In this issue of Circulation Research, Pasdois et al10 offer an alternative interpretation of our recent findings. Specifically, they argue that the deleterious effects of TAT-HKII peptide administration on cardiac function, including the abrogation of IPC by low-dose TAT-HKII treatment and myocardial dysfunction with high-dose perfusion, are likely attributed to impaired vascular properties and ensuing ischemic damage. They base their conclusion, in large part, on the fact that TAT-HKII treatment increases perfusion pressure under constant flow conditions and decreases perfusion flow under constant pressure conditions. Because Pasdois et al attributed the deleterious effects of TAT-HKII on myocardial function to impaired vascular properties and ensuing ischemia/hypoxia, we conducted a series of additional experiments to directly address the discrepancy between our conclusions and theirs. Specifically, we used a variety of complementary techniques to evaluate the presence of ischemia in our preparations and to compare the functional effects of ischemia and vascular dysfunction on metabolic and electrophysiological properties with those elicited by TAT-HKII treatment.
We provide direct evidence that acute myocardial dysfunction elicited by high-dose TAT-HKII administration cannot be ascribed to impaired vascular function or ensuing ischemia. Moreover, we demonstrate that low-dose TAT-HKII treatment, which abrogates the protective effects of IPC, is not associated with functionally significant ischemia. Taken together, our data refute the notion that the deleterious effects of TAT-HKII are attributable to impaired vascular function and ischemia, thereby lending further credence to our previous conclusion that mitochondria-bound HKII is indeed a critical regulator of cardiac function, IR injury, and cardioprotection by IPC in the intact heart.
A detailed Materials and Methods section is available in the Online Data Supplement.
All experiments were approved by the animal ethics committee of the Academic Medical Center, Amsterdam, The Netherlands or by the Animal Care and Use Committee of the Mount Sinai School of Medicine and adhered with the Guide for the Care and Use of Laboratory Animals published by the US National Institutes of Health (NIH publication No. 85-23, revised 1996). Hearts were Langendorff-perfused.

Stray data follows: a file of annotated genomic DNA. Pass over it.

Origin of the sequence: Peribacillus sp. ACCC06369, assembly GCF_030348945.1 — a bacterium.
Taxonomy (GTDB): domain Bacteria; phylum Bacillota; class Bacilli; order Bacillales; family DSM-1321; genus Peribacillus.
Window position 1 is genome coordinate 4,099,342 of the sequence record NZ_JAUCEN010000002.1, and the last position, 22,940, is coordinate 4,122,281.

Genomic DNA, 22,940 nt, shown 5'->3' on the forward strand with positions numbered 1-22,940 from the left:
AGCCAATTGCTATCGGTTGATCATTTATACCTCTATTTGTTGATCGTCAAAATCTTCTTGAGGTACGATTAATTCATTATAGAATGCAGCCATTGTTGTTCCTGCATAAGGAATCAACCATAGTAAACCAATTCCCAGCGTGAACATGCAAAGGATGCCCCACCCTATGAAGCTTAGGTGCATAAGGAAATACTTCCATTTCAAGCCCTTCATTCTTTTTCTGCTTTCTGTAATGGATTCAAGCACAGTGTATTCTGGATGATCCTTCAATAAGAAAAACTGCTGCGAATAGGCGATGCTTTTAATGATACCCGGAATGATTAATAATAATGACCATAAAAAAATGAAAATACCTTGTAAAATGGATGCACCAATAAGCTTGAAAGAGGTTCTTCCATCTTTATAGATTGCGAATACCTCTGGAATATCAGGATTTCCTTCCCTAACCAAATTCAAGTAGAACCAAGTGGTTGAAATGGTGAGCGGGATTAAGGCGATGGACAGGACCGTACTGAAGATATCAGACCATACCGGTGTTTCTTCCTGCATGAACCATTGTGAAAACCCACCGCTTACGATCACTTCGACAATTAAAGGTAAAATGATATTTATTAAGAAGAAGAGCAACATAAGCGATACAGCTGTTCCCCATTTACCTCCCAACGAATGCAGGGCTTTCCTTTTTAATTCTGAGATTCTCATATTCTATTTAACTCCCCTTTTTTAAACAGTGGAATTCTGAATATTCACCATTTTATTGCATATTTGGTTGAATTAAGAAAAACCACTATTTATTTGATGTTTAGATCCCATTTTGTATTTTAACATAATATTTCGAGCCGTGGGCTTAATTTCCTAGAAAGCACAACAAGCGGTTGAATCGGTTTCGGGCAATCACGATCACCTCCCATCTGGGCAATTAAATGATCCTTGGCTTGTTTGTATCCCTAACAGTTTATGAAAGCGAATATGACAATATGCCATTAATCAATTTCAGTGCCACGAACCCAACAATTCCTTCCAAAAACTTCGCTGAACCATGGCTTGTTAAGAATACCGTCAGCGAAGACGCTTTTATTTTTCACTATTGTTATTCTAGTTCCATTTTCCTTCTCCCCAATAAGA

The soluble peptides MIASHMIACLFTELN(β-Ala)GYGRKKRRQRRRG-amide (TAT-HK) and GYGRKKRRQRRRG-amide (TAT-CON) were produced by Pepscan presto (Lelystad, The Netherlands). Peptides were dissolved in perfusate Krebs–Henseleit solution and administered through a side-arm connected to a mixing chamber above the heart, at 1% of total perfusion flow.
The effect of endothelin-induced vasoconstriction on tissue structure of the mouse heart was evaluated using transmission EM of cryosections. High-resolution optical Δψm imaging using the fluorescent dye tetramethylrhodamine methylester was performed in the intact, beating rat heart. Action potentials (APs) were measured using a charge-coupled device–based high-resolution optical mapping system. In a separate series of mice experiments, effluent lactate and lactate dehydrogenase (LDH) were measured spectrophotometrically, and nicotinamide adenine dinucleotide (NADH) fluorescence of the surface of the heart was evaluated using a videofluorometer.
Myocardial Dysfunction Caused by High-Dose TAT-HKII Administration Cannot Be Attributed to Impaired Vascular Function
The study by Pasdois et al revealed a 58% reduction in perfusion flow to the rat heart after administration of 2.5 μmol/L TAT-HKII but not TAT-con. They concluded that increased vascular resistance by TAT-HKII caused functionally significant ischemia, which in turn, likely altered myocardial function. Reproducing their experimental conditions (60% flow reduction) and using the same species and peptide concentrations, we set out to formally investigate whether changes in perfusion flow and pressure could indeed account for the functional changes that we recently reported.
Differential Effects of Global Low-Flow Ischemia Versus High-Dose TAT-HKII Administration